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Derek Season 1 Review: Gervais at His Heartfelt Best
Although he endured some controversy facing the show when it initially launched in the UK in 2012, comedian Ricky Gervais has been persistent in his defense of Derek. While the claim persists that Gervais was taking comedic shots at the handicapped and making light of a complicated situation, look deeper and you’ll find that Derek is not only one of the most inspiring and moving television shows of the past few years, it’s a show that uses its unique main character to inspire the purest sense of hope in any and all who watch it.
The show’s premise is surprisingly simple, but what Gervais and company do with all of the characters and situations contained within each episode is nothing short of amazing. Gervais stars as Derek, a mentally handicapped middle-aged man who works in a nursing home alongside his co-workers and friends Hannah (Kerry Godliman) and Dougie (Karl Pilkington). During the show’s seven-episode span, the three (along with several other important tertiary characters) will deal with heartbreak, death, loss, and pain, all while ultimately embracing a sense of love and hope that unites them.
As the title would suggest, the innocent Derek is at the heart of it all, a character who not only is a powerful force during his moments on-screen, but whose influence is also felt in nearly every other moment during the rest of the series as each of the characters borrow some of his traits of kindness and unconditional love and apply it in their own lives.
And although Derek’s influence carries over to the entire mood of the show itself, each of the characters still manage to feel completely unique and go through their own process of development to become completely well-realized by the end of the show. Hannah is the home’s manager and has all but denied herself a life outside of the home thanks to her complete and unabashed dedication to her work. Dougie is a custodian who has never managed to fit in anywhere he goes, but still tries to do his very best to be a good person thanks to the influence of Derek. Kev is Derek’s perverted friend who I found to be the most unlikable of the bunch, but was ultimately able to understand and even feel a bit of empathy for once I learned the depth of his character throughout the final few episodes of the season.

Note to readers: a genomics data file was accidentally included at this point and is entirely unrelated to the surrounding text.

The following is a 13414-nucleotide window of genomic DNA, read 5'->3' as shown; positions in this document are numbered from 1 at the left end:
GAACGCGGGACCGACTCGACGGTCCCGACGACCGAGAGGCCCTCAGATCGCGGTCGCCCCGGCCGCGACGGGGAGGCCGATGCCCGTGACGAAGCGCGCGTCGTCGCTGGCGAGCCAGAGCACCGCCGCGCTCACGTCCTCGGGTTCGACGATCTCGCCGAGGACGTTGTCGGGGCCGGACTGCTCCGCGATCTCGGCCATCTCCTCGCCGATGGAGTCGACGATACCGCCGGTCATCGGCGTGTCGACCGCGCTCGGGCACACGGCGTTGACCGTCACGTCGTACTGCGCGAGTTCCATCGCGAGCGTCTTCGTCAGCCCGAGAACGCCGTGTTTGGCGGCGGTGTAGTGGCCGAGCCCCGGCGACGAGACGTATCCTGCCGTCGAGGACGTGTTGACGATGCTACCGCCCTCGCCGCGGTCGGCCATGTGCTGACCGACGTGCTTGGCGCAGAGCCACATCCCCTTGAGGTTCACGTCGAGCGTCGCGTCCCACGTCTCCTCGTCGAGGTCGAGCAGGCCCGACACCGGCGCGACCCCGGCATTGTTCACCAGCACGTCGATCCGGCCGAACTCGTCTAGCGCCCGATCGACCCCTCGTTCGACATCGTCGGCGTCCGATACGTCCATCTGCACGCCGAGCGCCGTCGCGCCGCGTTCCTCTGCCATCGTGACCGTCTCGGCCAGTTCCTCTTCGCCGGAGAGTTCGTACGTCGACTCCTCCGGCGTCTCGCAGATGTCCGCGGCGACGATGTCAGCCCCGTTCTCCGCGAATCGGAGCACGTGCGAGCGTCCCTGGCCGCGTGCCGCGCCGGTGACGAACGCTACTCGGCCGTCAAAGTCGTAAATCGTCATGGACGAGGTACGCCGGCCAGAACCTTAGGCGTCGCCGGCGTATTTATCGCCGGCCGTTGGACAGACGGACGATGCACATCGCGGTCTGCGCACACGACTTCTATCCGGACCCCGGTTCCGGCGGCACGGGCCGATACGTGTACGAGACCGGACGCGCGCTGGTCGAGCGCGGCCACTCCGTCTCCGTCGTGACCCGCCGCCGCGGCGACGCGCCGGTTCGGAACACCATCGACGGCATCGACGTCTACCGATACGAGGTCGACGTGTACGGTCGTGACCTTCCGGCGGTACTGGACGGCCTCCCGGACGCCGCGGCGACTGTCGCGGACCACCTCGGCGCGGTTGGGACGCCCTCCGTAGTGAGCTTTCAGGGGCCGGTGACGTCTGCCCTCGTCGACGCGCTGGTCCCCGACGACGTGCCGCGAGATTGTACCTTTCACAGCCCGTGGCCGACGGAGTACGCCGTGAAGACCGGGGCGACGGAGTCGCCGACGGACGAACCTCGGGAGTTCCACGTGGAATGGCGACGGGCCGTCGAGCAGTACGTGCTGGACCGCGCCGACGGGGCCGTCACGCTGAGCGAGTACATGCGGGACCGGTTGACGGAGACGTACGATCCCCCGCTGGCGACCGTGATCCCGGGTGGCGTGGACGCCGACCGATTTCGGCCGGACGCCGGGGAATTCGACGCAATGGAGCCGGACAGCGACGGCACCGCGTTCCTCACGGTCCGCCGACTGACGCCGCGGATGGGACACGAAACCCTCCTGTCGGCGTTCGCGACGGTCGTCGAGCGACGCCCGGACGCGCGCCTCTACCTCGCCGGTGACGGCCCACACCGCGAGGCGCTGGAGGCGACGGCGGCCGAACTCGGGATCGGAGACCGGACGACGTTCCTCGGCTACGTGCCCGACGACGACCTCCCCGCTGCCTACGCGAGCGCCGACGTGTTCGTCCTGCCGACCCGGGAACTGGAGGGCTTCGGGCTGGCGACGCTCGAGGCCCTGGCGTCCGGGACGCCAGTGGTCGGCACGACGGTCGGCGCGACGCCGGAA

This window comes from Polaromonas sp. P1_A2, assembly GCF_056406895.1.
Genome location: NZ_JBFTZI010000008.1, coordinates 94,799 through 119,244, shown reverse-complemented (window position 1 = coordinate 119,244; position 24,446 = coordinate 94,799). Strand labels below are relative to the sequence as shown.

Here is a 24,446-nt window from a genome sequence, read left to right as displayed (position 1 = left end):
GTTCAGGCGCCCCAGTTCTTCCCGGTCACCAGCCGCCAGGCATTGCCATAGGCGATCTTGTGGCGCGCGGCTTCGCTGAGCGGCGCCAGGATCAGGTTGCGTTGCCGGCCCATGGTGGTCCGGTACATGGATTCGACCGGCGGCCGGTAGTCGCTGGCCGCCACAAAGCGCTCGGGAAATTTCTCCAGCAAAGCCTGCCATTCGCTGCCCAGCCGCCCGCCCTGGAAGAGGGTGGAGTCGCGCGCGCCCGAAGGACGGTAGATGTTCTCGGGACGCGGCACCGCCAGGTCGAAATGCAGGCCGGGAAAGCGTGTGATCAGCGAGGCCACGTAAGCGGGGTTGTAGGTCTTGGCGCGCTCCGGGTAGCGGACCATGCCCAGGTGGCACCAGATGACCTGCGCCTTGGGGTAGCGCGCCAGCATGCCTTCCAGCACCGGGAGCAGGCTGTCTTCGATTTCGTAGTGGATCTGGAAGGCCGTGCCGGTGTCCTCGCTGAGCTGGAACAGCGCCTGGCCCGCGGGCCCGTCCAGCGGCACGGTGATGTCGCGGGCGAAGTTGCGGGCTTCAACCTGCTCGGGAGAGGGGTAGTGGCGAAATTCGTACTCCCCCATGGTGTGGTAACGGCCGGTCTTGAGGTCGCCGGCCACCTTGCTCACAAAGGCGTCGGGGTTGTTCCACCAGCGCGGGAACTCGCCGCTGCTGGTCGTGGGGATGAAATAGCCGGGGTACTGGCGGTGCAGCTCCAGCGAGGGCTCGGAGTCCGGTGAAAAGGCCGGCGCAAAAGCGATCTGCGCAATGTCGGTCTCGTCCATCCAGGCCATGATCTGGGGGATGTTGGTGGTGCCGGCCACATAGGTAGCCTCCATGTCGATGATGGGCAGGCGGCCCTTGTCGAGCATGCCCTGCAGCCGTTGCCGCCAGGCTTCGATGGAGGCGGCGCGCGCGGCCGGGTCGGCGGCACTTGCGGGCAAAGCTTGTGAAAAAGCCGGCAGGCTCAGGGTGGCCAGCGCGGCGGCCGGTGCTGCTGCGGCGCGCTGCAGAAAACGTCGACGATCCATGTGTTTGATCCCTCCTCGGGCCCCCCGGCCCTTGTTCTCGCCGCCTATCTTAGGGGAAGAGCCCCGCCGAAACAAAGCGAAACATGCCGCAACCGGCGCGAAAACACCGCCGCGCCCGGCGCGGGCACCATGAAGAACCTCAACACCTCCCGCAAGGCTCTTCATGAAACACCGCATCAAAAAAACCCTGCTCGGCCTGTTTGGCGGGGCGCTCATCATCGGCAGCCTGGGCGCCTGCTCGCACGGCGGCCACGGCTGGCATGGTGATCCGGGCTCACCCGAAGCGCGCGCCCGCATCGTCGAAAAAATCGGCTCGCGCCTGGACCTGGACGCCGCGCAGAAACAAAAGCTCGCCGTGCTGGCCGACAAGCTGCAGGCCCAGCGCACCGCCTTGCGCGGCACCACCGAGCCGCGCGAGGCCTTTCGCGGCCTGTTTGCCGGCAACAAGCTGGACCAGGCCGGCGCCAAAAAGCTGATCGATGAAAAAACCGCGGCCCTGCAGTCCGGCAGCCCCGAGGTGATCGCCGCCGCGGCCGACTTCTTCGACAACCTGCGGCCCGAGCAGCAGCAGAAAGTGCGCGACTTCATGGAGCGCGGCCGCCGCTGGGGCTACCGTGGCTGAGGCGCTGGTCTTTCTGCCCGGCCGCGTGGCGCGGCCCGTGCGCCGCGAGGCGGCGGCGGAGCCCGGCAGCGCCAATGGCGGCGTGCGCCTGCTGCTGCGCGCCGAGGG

Even Karl Pilkington’s dry sense of humor and lovable goofiness carries over from An Idiot Abroad into Derek, finding a perfect home in the character of Dougie. Interestingly enough, Karl does nothing to disappear into the character, and those who are familiar with him will recognize many of his scenes as Karl merely being himself in a terrible wig. Yet Dougie is somehow able to come to life and find a place of his own in Derek as one of the stronger characters. It’s a fascinating phenomenon I’d attribute to the genius writing of Gervais and company.
Surprisingly, the show is not as comedy-heavy as some of Gervais’ earlier works such as Ghost Town and The Invention of Lying. There is plenty of comedy to be had in Derek, but jokes are much more organic and tend to only complement the heartfelt and intense drama that the show presents. In many ways, the blend of comedy and tragedy serves to give the show a more realistic sense of life than anything he’s made before.
Gervais’ mission with Derek was to create a show that is heavy on the heart and preaches a timeless message of kindness and hope, despite the trials and troubles that life brings upon us. It will make you laugh, will make you cry, and will lead you to ask yourself questions about the nature and purpose of life during each and every episode, all while instilling in you a pure sense of hope that only a masterful tale of love can tell.
Derek is now available to watch on Netflix.